Over the past many years, I have built kit cars, along with race cars, restorations and just keeping cars and trucks running so that I could use them. My first kit car was in 1979 – an MG-TD replica built on a Volkswagen Beetle floor pan. Made in Daytona Beach, it was a Daytona MiGi. That summer we drove it to Colorado and back from Florida on vacation. We were a lot younger then…
Building that car was a great amount of fun, but having the manufacturer located a few miles away made it a lot easier and a lot smoother. I was already familiar with the VW mechanicals, found a good donor car, and took my time so that I could make sure I did it right. We had a lot of fun with that little car.
But building your own kit car isn’t like getting a model kit from the hobby store and putting it together with paint and glue. Even those who say that the car “can be assembled in a standard garage with hand tools” isn’t telling the exact truth. The kind of car you want to build will also dictate the level of complexity involved in making it happen, and also dictate the cost involved. The more complex, the more difficult, the more time, and the more expertise is needed to build your dream.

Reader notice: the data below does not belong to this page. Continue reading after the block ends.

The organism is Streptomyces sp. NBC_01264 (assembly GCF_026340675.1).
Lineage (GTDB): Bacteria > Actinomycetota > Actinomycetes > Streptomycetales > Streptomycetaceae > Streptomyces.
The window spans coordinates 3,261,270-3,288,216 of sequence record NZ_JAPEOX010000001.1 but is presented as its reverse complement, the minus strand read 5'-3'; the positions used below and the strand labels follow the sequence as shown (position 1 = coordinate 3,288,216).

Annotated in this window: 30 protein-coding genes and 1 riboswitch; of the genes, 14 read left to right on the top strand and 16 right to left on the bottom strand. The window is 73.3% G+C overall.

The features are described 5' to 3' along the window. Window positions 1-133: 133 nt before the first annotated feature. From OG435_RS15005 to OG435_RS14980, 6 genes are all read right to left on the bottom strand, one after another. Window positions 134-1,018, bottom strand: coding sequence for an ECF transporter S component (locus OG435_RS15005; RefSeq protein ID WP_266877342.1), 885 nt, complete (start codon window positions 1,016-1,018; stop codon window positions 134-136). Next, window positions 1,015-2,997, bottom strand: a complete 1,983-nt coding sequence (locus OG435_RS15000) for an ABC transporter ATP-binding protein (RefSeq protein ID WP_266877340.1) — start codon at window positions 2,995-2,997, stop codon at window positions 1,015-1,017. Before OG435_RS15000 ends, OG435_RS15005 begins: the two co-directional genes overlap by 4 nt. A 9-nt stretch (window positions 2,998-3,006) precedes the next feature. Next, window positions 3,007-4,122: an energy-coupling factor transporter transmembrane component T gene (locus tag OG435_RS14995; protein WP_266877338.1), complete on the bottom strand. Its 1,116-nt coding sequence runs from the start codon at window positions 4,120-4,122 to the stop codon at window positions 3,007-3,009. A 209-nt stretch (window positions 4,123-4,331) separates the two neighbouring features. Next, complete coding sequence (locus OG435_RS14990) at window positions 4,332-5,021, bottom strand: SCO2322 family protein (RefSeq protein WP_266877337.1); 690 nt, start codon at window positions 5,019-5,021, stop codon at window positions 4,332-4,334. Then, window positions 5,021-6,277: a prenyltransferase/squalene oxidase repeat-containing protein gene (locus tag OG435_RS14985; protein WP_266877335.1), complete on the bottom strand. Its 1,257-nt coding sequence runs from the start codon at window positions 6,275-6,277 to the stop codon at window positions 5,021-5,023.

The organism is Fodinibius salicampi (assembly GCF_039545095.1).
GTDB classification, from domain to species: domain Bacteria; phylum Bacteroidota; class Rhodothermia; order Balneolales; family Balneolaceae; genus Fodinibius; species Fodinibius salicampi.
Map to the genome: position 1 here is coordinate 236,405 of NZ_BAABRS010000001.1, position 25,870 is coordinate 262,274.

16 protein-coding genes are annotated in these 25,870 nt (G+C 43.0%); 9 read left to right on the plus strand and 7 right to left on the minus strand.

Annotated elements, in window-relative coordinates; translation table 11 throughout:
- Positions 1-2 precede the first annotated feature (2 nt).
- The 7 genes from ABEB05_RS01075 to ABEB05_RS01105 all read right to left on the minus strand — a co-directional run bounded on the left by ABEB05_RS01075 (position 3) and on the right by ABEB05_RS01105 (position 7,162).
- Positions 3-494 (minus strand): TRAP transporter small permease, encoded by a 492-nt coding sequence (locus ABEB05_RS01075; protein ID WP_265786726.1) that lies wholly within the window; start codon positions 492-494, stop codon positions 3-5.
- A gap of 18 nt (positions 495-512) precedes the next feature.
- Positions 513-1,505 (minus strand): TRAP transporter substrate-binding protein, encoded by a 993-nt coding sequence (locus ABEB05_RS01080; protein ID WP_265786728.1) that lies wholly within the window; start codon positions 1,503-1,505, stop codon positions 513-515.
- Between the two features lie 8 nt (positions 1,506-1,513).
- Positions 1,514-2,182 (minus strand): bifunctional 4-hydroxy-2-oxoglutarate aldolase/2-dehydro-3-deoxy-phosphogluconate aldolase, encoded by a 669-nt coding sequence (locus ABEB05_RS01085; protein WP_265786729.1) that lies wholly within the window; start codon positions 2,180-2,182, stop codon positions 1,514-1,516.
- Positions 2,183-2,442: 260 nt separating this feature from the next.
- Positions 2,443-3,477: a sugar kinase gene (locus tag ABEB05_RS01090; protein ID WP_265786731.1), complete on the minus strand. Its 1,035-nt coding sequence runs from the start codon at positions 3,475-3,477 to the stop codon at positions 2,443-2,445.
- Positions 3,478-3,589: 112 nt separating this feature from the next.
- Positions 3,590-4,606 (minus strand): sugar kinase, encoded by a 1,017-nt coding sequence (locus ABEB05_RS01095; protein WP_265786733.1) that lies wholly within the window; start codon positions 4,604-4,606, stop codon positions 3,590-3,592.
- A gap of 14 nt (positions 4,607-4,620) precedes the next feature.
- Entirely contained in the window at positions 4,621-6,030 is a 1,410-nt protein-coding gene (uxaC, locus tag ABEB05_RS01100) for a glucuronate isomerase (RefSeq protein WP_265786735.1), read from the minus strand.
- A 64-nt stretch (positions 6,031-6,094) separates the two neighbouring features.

Just like choosing a restoration project, your choice of kit car build will depend on a variety of factors. You have to make these considerations:
- Weather. Do you want to drive your creation all year long? Some open cars don’t have a top, and most that have a convertible top don’t seal very well. In the rain, you will get wet, and so will the interior. So will you be happy with a car that you can only drive when there is no chance of rain? Also, closed cars also tend not to seal well at the doors, door windows, and others, meaning that they will also leak. If it rains almost every day where you live, you may want to go in a different direction.